oceanxorg42 karma2019-10-22 01:22:27 UTC
Lucy Howey: There are satellite tags that can report to the satellites when an animal’s at the surface, however, because these are deepwater sharks that never go to the surface, we use archival tags (they’re kind of like a Fitbit in that they’re a small device that records and stores a bunch of data but to send it later). When the tag pops off it sends the data to a satellite.
There’s a small piece of metal that attaches the tag to the animal and after a certain amount of time there’s an electrical current that corrodes the piece of metal and it floats to the surface.
So the tag doesn’t “check in” but the data does take a few weeks to download because there are only short periods of time when satellites are actually overhead to receive the signal over the course of a day, or even how many satellites are available to that part of the planet. It can also take a long time if there’s a lot of data in the tag/if the memory is full.
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oceanxorg36 karma2019-10-22 02:22:49 UTC
Dr. Dean Grubbs: They don’t ever surface but it’s not the depth that determines their habitat; it’s the temperature. Everywhere we’ve tracked these things they spend their days at 5°C and their nights at 16°C, so whatever depth that corresponds to. In colder climates like the Northeast Pacific they’ll come to depths that divers can actually swim with them. In the Atlantic, off Virginia we tracked them 100 to 400 meters; Hawaii it was 600-250 meters; in Eleuthera, Bahamas, where we tagged them, it’s 400-1200 meters. We deliberately took the sub and waited at a depth where the temperature was ~16°C because we knew that’s where they would head when the sun set. During the day, they’re deeper than the submersible max depth.
oceanxorg23 karma2019-10-22 01:53:30 UTC
Gavin Naylor: I saw so many animals down there that I had only ever seen as line drawings in a textbook.
Lee (sub-pilot) did this completely goofy thing, perhaps mostly for my benefit, but it was fantastic: He switched all the lights off and put the thrusters on in the submarine halfway up the water column on the way up. And we had the most spectacular bioluminescence show. It made the New Year fireworks display look like a joke. It was spectacular. All of these things were agitated, and the whole of the sub was shrouded in bioluminescence. That is a pretty cool party trick.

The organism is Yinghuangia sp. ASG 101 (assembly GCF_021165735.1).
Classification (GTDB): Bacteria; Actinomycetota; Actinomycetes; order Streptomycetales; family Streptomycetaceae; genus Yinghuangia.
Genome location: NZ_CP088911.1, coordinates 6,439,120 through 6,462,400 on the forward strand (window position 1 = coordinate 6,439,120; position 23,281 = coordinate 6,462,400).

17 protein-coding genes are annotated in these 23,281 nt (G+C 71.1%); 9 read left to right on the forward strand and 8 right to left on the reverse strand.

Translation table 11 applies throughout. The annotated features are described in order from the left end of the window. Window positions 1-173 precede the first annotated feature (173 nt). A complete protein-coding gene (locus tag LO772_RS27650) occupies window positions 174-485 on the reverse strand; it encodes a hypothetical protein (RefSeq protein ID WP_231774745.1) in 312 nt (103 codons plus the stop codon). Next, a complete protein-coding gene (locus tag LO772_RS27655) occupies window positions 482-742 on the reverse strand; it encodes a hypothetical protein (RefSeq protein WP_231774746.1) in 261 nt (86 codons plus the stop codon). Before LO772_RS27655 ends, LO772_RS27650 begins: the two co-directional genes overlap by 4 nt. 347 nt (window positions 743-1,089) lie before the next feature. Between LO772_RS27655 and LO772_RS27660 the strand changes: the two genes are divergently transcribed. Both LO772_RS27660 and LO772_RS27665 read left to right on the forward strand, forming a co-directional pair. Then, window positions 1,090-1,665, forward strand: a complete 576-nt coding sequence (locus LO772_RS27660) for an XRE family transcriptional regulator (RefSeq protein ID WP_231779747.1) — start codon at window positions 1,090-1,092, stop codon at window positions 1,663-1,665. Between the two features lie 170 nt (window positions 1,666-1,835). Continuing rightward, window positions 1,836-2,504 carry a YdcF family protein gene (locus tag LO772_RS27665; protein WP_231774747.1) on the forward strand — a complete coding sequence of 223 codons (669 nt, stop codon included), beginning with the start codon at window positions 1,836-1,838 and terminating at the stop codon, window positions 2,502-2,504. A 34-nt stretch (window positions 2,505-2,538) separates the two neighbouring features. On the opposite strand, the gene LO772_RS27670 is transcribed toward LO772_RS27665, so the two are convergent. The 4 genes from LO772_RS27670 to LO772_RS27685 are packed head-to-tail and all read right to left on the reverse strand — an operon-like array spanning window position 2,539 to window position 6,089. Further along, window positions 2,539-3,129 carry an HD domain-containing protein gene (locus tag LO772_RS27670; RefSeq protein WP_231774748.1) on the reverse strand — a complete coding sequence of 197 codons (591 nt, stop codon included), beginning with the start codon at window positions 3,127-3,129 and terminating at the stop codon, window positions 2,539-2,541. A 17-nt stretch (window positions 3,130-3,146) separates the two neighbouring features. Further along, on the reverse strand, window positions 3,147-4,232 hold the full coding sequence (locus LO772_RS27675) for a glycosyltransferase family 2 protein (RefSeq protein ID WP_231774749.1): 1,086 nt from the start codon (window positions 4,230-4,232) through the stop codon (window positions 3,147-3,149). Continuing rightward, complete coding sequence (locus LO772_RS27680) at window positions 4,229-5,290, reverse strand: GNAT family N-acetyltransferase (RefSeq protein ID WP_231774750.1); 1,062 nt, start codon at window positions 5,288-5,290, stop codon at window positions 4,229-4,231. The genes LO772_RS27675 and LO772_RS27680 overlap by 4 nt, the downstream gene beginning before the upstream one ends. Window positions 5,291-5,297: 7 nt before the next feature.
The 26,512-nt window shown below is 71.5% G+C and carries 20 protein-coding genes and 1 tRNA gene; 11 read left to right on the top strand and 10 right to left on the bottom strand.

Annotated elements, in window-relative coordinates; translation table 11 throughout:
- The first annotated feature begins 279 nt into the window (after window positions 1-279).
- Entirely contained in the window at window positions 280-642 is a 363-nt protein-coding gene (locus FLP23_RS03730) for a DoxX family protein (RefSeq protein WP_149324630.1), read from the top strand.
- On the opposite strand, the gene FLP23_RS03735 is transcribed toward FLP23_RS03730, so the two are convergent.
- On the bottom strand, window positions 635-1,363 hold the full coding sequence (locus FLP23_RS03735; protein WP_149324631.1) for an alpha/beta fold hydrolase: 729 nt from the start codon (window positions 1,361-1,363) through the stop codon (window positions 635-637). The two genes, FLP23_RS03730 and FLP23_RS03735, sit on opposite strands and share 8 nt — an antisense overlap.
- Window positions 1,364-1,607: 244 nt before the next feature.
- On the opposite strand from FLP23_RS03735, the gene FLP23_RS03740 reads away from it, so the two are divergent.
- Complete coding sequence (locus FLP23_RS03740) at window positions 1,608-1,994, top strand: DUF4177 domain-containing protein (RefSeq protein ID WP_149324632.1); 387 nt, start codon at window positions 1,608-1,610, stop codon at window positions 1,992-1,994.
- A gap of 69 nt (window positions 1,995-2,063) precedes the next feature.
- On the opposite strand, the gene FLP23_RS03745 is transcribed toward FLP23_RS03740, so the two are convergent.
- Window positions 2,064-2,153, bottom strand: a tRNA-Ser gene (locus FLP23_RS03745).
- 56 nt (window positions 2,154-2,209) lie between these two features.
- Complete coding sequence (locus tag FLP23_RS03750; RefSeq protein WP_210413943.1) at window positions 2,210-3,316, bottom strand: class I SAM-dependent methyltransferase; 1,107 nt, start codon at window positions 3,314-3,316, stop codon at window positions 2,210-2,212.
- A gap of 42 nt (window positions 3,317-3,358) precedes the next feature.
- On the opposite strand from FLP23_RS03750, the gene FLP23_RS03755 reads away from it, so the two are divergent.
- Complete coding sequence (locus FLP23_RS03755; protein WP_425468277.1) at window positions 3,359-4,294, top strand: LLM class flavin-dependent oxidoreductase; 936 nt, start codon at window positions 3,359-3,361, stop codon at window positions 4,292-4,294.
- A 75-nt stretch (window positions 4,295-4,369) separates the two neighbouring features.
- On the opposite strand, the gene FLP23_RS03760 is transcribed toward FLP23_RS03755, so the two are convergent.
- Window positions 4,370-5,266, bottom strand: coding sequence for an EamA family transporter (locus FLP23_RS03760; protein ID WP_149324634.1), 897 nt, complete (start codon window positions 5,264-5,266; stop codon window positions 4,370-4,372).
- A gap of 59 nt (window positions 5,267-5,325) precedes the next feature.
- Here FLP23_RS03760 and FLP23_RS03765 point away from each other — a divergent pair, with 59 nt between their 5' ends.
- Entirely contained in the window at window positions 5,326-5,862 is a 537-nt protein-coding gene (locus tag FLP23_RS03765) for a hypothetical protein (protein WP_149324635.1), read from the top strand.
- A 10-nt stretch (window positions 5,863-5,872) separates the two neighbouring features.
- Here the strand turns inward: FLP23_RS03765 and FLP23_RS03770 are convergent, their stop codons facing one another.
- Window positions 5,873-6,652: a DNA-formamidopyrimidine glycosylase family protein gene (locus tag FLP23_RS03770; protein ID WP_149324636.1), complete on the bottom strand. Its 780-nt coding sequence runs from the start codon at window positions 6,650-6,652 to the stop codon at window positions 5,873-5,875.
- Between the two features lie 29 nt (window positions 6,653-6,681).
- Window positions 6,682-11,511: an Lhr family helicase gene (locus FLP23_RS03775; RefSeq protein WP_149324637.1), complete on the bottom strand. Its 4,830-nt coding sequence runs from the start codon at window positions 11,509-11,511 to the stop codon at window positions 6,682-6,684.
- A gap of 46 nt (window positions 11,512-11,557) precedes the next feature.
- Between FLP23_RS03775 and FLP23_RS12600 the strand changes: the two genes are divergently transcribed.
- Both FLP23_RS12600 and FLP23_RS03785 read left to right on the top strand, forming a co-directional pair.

oceanxorg23 karma2019-10-22 03:15:43 UTC
Lucy Howey Jordan: We haven’t got the data back yet but—funny story—on the third dive a grouper swam up and tagged itself and we did get data back from that.
Re: “Lastly, are sharks the only species that can survive such a wide range of depths? The pressure difference when bringing them to the surface must be huge”
Dr. Gavin Naylor: That’s a great question. So, fish achieve buoyancy through a gas-filled internal balloon called a swim bladder. If they’re deep sea fish, this naturally expands as they get closer to the surface and causes all sorts of problems (crushes their organs, causes their eyes to pop, etc). Sharks achieve neutral buoyancy by having a huge, very oily liver (the same way oil floats on water—it’s less dense) so it allows them to transition very rapidly from one depth to another. However, just because they’ve got an oily liver doesn’t mean they have don’t have biochemical challenges.
Dean Grubbs: For example, one reason sixgill sharks can survive coming to the surface is because they’re big. My colleague Brendan Talwar has been studying about how a lot of the small deep-water sharks cannot survive being brought to the surface because they get too hot. Their big livers in this case become a hazard. But one reason the sixgill survives is partly because they’re big they don’t get hot as quickly.
oceanxorg21 karma2019-10-22 01:48:13 UTC
Dr Gavin Naylor: The way that you would try to address that is look at the rates at which new species are being discovered over time. And if we are getting close to understanding all of the sharks in the ocean, then it should get slower and slower (the rate of discovery). But it’s not. We’re still discovering them at the same rate. So it’s entirely possible that there are 50 percent of the world’s sharks are yet to be discovered. (PS That's a guess, not an estimate.)
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